The Spanish American Empire and the Early Scientific Revolution
Publication Year: 2006
Published by: University of Texas Press
Title Page, Copyright Page
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This book grew out of my Ph.D. dissertation at the University of California at Davis under the direction of Paula Findlen, who has become a good friend over the years. I thank her for her trust, fine teachings, sharp criticisms, mentorship, and friendship. Pamela Smith became closely involved with the project, always asking questions that forced ...
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In 1592 King Philip II of Spain received a sample of a tree with aromatic properties from Puerto Rico.1 The governor of Puerto Rico had sent the sample, suggesting that physicians study those properties to determine the tree’s economic value. Philip II ordered his physician, Doctor Mercado, to conduct tests and report back to the president ...
One: Searching the Land for Commodities
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In 1530 a new kind of balsam made its way to Spain from the New World. The crown ordered the merchants interested in exploiting balsam to send samples of it to physicians and hospitals. They, in turn, would send reports to merchants and royal officials: ...
Two: A Chamber of Knowledge: The Casa de la Contrataci�n and its Empirical Methods
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... Although the office of the chief pilot was established by Ferdinand the Catholic and not by Charles V, Hakluyt’s description captures the teaching and training activities of the “Contractation house at Sivil.” The office of the chief pilot, however, was established not only to train pilots but also to make charts. The cosmographers of the Casa were hired ...
Three: Communities of Experts: Artisans and Innovation in the New World
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In 1519 European ships arrived on Mexican shores. A man from Mictlancuauhtla who saw the ships went, of his own accord, to Motecuhzoma’s palace and told him the following: ...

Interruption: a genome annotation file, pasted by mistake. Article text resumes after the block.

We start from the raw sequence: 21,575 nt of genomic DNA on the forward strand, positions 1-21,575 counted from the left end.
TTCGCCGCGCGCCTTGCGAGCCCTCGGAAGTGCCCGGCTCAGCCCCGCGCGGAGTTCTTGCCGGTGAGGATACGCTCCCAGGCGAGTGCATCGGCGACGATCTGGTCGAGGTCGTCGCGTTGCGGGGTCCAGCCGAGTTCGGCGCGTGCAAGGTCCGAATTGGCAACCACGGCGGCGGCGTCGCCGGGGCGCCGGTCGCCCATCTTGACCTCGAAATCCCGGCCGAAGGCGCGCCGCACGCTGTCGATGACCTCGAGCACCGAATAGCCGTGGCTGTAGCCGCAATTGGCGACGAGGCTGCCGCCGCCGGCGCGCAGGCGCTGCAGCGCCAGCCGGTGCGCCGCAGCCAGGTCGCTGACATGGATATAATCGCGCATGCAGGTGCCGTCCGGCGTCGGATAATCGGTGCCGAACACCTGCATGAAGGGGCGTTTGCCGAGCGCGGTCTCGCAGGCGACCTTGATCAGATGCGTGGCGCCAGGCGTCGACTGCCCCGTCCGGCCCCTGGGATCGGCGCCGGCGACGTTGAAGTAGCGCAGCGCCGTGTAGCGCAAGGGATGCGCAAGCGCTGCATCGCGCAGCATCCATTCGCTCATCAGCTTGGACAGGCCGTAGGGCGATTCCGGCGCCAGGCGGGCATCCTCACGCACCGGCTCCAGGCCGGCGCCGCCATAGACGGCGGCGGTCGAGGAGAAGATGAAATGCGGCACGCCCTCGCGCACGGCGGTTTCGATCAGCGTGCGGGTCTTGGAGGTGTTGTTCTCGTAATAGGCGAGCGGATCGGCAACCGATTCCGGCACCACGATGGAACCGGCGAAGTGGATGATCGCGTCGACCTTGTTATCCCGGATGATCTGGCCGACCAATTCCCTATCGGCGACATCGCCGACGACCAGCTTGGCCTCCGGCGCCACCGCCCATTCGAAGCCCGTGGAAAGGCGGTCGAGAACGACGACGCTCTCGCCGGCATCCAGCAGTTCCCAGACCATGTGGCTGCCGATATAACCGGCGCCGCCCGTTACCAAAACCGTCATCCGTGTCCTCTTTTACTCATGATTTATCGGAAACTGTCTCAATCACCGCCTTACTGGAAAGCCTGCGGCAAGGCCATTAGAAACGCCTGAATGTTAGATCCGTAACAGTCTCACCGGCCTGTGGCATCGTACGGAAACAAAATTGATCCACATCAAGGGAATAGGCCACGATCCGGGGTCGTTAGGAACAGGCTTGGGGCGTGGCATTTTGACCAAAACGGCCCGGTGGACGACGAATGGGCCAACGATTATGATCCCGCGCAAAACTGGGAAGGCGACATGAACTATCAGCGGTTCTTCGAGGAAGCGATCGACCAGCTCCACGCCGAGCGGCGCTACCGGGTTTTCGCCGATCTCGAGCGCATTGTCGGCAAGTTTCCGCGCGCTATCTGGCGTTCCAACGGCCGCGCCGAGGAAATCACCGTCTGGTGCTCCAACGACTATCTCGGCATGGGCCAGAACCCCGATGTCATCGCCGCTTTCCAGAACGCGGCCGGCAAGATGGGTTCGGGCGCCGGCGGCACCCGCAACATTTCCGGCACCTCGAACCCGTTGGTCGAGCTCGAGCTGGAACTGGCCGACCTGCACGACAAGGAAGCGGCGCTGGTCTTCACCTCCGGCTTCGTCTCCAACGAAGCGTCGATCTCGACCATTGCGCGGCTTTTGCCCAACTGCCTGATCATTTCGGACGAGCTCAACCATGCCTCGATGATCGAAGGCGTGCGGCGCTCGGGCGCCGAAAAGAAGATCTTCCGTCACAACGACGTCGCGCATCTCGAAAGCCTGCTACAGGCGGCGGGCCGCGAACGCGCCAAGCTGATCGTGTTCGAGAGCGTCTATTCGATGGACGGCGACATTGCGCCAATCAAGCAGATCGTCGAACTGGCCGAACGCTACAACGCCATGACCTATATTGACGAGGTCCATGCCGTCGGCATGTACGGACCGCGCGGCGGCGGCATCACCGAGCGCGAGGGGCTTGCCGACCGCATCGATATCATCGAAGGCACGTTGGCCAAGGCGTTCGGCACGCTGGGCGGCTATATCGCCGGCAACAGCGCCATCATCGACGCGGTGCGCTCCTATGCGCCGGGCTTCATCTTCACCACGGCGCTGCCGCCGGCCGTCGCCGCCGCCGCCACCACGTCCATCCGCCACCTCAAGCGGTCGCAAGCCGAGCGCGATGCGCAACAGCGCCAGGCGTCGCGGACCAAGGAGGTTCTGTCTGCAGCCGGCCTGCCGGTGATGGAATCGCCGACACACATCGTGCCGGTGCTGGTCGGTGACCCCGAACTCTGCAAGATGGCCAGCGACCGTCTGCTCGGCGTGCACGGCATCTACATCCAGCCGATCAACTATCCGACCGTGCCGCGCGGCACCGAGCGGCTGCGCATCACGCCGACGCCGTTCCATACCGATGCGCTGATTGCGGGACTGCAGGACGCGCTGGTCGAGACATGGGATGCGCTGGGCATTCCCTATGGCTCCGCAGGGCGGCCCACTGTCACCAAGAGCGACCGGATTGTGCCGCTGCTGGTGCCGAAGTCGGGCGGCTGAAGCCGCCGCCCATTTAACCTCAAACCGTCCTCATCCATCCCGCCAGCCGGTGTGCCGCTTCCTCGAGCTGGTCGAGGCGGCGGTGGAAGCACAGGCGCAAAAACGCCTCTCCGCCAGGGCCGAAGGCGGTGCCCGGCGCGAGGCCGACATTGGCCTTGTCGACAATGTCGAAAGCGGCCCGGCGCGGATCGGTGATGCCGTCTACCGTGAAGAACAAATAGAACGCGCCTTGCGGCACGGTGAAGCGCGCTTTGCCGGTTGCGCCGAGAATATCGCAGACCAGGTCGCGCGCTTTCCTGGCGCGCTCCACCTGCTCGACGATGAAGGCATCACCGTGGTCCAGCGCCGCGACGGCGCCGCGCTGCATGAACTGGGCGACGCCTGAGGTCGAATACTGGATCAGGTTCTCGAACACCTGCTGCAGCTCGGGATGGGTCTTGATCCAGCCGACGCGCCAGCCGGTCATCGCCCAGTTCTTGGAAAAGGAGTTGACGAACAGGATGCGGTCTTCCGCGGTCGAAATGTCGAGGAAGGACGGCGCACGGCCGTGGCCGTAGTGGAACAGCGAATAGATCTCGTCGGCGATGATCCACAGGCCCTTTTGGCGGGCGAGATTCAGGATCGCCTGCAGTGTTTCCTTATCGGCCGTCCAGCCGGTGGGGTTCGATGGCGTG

Four: Circuits of Information: Reports from the New World
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The Spanish encounter with the New World not only fostered the development of empirical and collaborative practices to exploit, study, transform, and explore the New World but also shaped the methods used by the central state to control distant resources and lands. In particular, the crown demanded reports about the New World and came up with new ...
Five: Books of Nature: Scholars, Natural History, and the New World
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On March 12, 1579, bad weather hindered the Spanish fleet from leaving for the New World from the port of Sanl�car de Barrameda. The day before, the fleet had attempted to leave and was forced to return. One ship was wrecked; and forty women and ten or twelve men drowned. Another ship was damaged but able to return to port.1 The newly ...
Conclusions: the politics of knowledge
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Spain’s encounter with the New World launched Europe into the first imperial age of the modern world. By the sixteenth century, ships, charts, guns, Genesis, and the New Testament had intertwined in a Christian ideology of domination. Yet technology and God were not enough to establish an empire: an empire was and is, above all, ...
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Page Count: 223
Illustrations: 10 b&w illus.
Publication Year: 2006